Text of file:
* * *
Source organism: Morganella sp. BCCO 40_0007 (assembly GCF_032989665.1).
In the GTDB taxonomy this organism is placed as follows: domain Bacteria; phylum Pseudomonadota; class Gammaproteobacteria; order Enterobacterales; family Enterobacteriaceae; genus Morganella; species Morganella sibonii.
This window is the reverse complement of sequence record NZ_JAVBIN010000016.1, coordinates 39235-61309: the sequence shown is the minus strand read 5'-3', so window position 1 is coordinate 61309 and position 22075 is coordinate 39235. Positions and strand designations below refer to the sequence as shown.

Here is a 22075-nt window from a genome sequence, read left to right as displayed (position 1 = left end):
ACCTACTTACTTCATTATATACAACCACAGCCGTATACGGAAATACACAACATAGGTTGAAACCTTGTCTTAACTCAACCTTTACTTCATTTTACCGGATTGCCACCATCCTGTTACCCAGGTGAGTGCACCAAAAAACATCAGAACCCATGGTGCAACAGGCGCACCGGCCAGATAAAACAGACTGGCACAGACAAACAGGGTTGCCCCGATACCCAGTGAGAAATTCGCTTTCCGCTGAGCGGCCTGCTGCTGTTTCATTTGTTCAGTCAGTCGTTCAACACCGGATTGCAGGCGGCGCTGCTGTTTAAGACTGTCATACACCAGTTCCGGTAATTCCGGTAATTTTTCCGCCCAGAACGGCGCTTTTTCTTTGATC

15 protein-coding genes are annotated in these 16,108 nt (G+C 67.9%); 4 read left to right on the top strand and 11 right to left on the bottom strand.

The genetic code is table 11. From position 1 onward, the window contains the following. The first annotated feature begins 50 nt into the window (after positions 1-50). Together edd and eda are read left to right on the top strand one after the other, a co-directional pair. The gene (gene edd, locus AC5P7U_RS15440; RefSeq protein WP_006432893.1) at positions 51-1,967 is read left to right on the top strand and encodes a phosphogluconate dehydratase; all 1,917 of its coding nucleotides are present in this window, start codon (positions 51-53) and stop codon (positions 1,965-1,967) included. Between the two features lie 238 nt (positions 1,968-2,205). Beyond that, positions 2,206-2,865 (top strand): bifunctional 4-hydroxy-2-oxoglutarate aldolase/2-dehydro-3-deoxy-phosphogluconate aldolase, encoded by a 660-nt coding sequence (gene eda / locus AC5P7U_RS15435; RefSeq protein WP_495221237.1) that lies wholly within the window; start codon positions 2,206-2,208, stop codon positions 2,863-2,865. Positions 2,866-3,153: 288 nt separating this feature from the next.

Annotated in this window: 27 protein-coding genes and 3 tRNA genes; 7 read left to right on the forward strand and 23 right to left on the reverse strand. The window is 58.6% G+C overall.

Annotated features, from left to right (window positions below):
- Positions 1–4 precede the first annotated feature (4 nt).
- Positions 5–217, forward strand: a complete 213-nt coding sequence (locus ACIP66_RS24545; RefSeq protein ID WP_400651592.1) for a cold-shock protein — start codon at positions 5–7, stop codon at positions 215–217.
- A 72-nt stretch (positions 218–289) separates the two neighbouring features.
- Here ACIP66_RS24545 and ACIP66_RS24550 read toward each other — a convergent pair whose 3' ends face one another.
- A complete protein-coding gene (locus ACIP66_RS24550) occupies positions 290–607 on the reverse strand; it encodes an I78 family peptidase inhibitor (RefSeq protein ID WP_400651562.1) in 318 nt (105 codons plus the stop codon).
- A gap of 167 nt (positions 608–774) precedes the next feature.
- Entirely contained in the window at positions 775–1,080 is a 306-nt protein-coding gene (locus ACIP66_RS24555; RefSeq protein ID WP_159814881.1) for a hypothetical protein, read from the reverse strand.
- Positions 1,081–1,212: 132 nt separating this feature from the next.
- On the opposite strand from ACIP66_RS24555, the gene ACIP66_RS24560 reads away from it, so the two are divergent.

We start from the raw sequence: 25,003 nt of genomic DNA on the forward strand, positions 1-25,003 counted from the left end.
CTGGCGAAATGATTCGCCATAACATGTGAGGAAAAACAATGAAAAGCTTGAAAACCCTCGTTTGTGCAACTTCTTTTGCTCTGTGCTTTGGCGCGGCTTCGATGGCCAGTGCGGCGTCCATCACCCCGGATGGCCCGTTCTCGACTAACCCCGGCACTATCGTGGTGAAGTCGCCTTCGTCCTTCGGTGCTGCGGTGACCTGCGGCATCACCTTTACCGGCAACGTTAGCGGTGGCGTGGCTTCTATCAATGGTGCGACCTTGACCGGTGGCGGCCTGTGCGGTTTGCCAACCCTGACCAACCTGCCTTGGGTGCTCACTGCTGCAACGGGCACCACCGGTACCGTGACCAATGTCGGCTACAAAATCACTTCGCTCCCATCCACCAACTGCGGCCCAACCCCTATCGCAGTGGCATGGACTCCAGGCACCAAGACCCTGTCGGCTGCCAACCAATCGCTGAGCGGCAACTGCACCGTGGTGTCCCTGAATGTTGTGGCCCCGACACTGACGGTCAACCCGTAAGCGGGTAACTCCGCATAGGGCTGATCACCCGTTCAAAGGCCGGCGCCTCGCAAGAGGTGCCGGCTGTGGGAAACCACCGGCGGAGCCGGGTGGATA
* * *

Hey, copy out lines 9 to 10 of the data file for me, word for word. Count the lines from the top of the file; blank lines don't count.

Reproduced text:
Annotated features, from left to right (window positions below):
- Positions 1–4 precede the first annotated feature (4 nt).